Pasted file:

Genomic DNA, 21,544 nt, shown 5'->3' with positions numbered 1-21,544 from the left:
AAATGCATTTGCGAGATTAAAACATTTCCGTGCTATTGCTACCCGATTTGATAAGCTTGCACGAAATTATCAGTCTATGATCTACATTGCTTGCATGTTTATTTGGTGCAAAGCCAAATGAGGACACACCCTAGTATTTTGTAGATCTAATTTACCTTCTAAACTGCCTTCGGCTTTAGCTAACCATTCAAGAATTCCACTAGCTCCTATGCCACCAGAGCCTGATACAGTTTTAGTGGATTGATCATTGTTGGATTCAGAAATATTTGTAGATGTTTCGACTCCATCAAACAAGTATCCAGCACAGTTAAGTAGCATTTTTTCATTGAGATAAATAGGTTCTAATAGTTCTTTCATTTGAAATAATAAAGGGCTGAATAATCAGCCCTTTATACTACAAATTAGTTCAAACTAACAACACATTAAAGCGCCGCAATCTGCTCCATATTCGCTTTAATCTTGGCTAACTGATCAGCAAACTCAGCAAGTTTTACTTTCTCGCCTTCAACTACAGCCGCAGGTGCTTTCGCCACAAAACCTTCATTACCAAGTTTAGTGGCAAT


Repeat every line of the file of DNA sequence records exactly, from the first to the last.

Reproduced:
Genomic DNA, 21,544 nt, shown 5'->3' with positions numbered 1-21,544 from the left:
AAATGCATTTGCGAGATTAAAACATTTCCGTGCTATTGCTACCCGATTTGATAAGCTTGCACGAAATTATCAGTCTATGATCTACATTGCTTGCATGTTTATTTGGTGCAAAGCCAAATGAGGACACACCCTAGTATTTTGTAGATCTAATTTACCTTCTAAACTGCCTTCGGCTTTAGCTAACCATTCAAGAATTCCACTAGCTCCTATGCCACCAGAGCCTGATACAGTTTTAGTGGATTGATCATTGTTGGATTCAGAAATATTTGTAGATGTTTCGACTCCATCAAACAAGTATCCAGCACAGTTAAGTAGCATTTTTTCATTGAGATAAATAGGTTCTAATAGTTCTTTCATTTGAAATAATAAAGGGCTGAATAATCAGCCCTTTATACTACAAATTAGTTCAAACTAACAACACATTAAAGCGCCGCAATCTGCTCCATATTCGCTTTAATCTTGGCTAACTGATCAGCAAACTCAGCAAGTTTTACTTTCTCGCCTTCAACTACAGCCGCAGGTGCTTTCGCCACAAAACCTTCATTACCAAGTTTAGTGGCAAT